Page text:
Ironically, the Swedish furniture store Ikea has so far had the most searches for companies in the lobby register of the German Bundestag. In second place was Volkswagen, followed by the Federation of German Industries. Christian Heyer, who is responsible for the register at the Bundestag, could not make any sense of it in an initial balance sheet on Thursday. When it comes to search terms, auto/automotive industry, energy and cannabis came out on top.
The Bundestag administration is also surprised that of the 140,000 registered visits to the lobby register's website, only 53.8 percent come from Germany. 46.2 percent of the calls come from abroad, with interest in the Netherlands (11.3 percent) and Finland (10.7 percent) being particularly high. But the site was also accessed from Russia and China. According to the information, there are only 23 comparable registers worldwide.
The lobby register has been maintained on the German Bundestag's website since the beginning of the year. It is intended to make visible who is influencing political decisions and legislation. Professional stakeholders must register there. Among other things, they must provide information about their clients and subject areas as well as the personnel and financial costs of their lobbying activities in the Bundestag and the Federal Government. Lobbyists are obliged to adhere to a specified code of conduct. Violations of this can result in a fine of up to 50,000 euros.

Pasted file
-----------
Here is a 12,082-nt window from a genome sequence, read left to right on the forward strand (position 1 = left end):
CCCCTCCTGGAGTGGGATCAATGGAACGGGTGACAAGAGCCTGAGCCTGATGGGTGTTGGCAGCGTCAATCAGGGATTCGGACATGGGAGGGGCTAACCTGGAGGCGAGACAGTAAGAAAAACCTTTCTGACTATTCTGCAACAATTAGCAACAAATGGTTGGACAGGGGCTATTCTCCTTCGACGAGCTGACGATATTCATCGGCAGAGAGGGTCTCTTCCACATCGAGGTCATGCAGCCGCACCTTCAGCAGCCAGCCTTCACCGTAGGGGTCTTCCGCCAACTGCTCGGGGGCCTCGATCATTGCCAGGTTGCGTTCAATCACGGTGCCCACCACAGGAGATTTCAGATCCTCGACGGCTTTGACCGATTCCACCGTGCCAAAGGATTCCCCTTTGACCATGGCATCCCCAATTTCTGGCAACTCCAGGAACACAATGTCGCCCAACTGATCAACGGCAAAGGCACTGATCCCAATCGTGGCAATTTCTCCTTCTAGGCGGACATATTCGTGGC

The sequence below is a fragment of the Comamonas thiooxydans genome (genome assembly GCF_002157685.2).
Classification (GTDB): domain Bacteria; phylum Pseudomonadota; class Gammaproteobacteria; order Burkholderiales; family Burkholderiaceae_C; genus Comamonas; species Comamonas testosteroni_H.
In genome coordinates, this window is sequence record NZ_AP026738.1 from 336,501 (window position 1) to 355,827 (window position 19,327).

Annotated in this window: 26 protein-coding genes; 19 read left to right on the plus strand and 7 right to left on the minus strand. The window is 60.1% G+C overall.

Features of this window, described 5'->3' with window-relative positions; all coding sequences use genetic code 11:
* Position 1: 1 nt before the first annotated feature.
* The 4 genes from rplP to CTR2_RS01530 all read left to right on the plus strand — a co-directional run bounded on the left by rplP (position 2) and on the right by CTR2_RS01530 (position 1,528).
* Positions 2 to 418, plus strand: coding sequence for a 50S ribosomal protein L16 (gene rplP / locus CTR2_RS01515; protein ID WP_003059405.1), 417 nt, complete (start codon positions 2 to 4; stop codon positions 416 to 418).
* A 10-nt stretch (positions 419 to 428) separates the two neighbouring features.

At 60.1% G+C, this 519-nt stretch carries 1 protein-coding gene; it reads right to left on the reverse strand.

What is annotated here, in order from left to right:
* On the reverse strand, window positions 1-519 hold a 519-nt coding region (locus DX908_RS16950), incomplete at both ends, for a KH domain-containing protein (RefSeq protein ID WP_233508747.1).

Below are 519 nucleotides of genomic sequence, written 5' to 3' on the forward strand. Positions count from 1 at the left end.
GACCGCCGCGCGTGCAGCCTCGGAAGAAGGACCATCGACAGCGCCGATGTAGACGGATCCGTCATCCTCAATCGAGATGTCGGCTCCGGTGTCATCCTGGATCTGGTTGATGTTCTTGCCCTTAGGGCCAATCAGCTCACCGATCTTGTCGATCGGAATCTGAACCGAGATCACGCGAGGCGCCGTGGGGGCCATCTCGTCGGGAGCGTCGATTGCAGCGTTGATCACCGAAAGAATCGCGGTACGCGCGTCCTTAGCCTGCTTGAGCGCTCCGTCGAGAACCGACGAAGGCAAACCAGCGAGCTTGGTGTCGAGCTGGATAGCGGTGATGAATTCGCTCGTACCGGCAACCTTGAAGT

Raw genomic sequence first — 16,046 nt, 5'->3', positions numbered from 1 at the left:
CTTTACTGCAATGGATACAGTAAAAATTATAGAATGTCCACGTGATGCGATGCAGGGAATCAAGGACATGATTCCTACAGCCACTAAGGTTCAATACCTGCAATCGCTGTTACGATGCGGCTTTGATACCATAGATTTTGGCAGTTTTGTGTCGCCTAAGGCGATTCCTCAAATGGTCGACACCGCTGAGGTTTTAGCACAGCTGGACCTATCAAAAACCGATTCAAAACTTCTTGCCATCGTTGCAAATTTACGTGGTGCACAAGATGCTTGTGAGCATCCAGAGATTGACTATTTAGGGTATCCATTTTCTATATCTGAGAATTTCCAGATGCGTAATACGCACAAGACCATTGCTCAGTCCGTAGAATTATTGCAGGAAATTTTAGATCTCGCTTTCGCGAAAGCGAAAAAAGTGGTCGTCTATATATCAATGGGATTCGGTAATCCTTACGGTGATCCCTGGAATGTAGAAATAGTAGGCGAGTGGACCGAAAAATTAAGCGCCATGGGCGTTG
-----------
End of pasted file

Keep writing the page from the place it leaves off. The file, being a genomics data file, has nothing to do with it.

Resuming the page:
Almost 5,100 companies, associations, organizations, networks, individuals and others have now registered in the register. The number of named employees who represent interests directly is around 12,600.
An administrative offense procedure could soon threaten companies that have been named as clients by lobbyists but have not registered themselves in the register, which is what they are obliged to do. According to Heyer, this is being closely monitored.